Ever-present in society is the need to conduct economic transactions. In some places, fresh produce and livestock facilitate trade, while in others, coins and paper currency are the means of exchange. Today, however, economic transactions increasingly depend on an exploding digital currency scene. From small business owners to college students, peer-to-peer (P2P) digital payment apps provide the means for any and all economic transactions.
With relatively painless set up and easy-to-use interfaces, peer-to-peer payment networks become increasingly popular. After all, services like Zelle, Venmo and its parent company PayPal all enable the instant transfer of funds from one account to another. Money that once took days to move from one account to another now disburses in a matter of minutes.
However, like many bi-products of the digital age, government regulation has not kept up with the high speed expansion of online payment networks. As a result, digital payment platforms create massive vulnerabilities in global financial systems. In some instances, P2P payment networks enable terrorism financing. In the United States in particular, consumers sacrifice financial security in favor of instantaneous economic transactions. In order to fully understand the destabilizing power of peer-to-peer payment networks, it’s important to first understand its relationship to classic money laundering techniques.
The idea behind money laundering is relatively simple. Criminals and kleptocrats alike must find ways to disguise ill-begotten funds in order to use them openly on the market without arousing suspicion about their origin. Traditional money laundering schemes like the Black Market Peso Exchange allowed drug cartels in Columbia to launder over $5 billion worth of profits from drug sales in the United States every year. In order to convert drug profits from U.S. dollars to pesos the cartel concocted an intricate scheme involving drug money couriers, money launderers, electronics exporters and importers as well as money brokers. All of these actors worked together to enable drug cartel members to openly spend drug profits without any ramifications.
The scheme starts with on-the-ground cartel agents in cities like Miami that have millions of dollars’ worth of profits from illegal drug sales lying around. The agents then purchase millions of dollars’ worth of consumer electronics like laptops and computers under the guides that the products would be exported for sale abroad. The agent would pay for the products in U.S. dollars and then transport the exports to Columbia. The cartel converts their illicit U.S. dollars into pesos via offloading electronic products. The Columbian electronics importers pay the cartel for the products in pesos and in doing so avoid excessive currency conversion fees. The cartel manages to cleanse its profits of a criminal past and can now freely spend pesos on the free market. Electronic importers are just one example of industries used to launder U.S. dollars into Columbian pesos. The cartel also dealt with cigarettes, liquor, and dishwasher importers.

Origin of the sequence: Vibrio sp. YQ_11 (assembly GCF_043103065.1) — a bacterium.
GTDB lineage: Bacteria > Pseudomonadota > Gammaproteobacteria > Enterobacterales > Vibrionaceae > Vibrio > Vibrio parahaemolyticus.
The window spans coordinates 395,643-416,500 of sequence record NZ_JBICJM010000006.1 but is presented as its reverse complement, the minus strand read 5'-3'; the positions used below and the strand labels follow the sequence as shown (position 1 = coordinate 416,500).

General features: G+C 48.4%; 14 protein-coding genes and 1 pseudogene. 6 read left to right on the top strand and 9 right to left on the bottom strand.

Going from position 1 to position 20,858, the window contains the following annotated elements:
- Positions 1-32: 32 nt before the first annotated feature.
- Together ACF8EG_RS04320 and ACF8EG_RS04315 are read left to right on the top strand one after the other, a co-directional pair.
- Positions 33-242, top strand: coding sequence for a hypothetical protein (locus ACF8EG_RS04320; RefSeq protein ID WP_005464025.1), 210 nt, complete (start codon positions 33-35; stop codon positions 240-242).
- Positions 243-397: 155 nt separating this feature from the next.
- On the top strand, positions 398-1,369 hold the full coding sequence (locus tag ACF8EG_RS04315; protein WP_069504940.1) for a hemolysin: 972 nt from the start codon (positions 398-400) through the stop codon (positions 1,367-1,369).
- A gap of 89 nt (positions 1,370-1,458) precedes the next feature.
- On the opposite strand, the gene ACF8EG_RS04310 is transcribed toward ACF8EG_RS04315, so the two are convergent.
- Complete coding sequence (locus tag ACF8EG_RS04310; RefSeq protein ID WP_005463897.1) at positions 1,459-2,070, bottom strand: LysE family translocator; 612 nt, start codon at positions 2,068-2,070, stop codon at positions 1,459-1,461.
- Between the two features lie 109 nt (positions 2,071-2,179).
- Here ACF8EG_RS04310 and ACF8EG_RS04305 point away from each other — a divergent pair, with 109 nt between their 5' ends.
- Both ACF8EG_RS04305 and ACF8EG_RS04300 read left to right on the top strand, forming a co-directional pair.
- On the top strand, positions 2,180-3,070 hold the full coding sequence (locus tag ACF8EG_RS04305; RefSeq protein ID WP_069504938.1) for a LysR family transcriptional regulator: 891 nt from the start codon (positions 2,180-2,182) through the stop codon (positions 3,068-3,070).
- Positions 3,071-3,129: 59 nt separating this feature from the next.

The Black Market Peso Exchange represents just one of many run-of-the-mill money laundering schemes. Money laundering remains necessary for the continuation of criminal activity everywhere and so methods constantly evolve to stay ahead of law enforcement. Unlike money laundering of the old world order, today’s digital economy allows criminals to move money legally via thousands of small cash transfers rather than huge lump sums. Peer-to-peer payment providers enable widespread money laundering due to their relatively lax account creation requirements and lightning fast payment transfers.
Although companies like PayPal explicitly forbid the use of its services for illegal financial transactions, in reality, the company has few means of enforcing such rules. This enforcement failure allows terrorist groups to move money in and out of countries in order to finance attacks. Consider the case of Mohamed Elshinawy, an American citizen who in 2015 was convicted of assisting ISIS coordinate a terrorist attack in the United States. Although the FBI arrested Elshinawy before the attack came to fruition, his ability to procure funding from ISIS via eBay and its payment partner PayPal speaks to the vulnerabilities of online payment methods.
According to the FBI report, Elshinawy pretended to sell computer printers on eBay and, in return, received funds from ISIS for “operational purposes” via PayPal. Law enforcement intercepted Elshinawy before he could execute an attack, however, his experience points to glaring flaws in the digital financial system primarily the ways in which it promotes anonymity and reduces accountability. Elshinawy’s experience using PayPal is not a unique and similar terrorism financing schemes have been uncovered in places like Indonesia in 2017.
Despite acknowledging the growing threat posed by digital asset exchange platforms in the documents like the“National Strategy for Combating Terrorist and Other-Illicit Financing” the government has done little to stop the expansion of digital payment platforms. Social norms broaden P2P range and visibility as consumers increasingly turn to apps like Venmo and PayPal for every day transactions. It then becomes more difficult for law enforcement and financial regulators to identify and uncover illegal activities.
In short, if terrorism financing is the needle in a haystack, P2P platforms quadruple the size of the haystack. Even more alarming is the fact that there are no signs of digital payment trends slowing down. In 2020 alone the use of Venmo has increased by 52% compared to the same time last year. The coronavirus pandemic will only increase consumer dependency on digital payments as individuals and businesses seek contactless payment methods.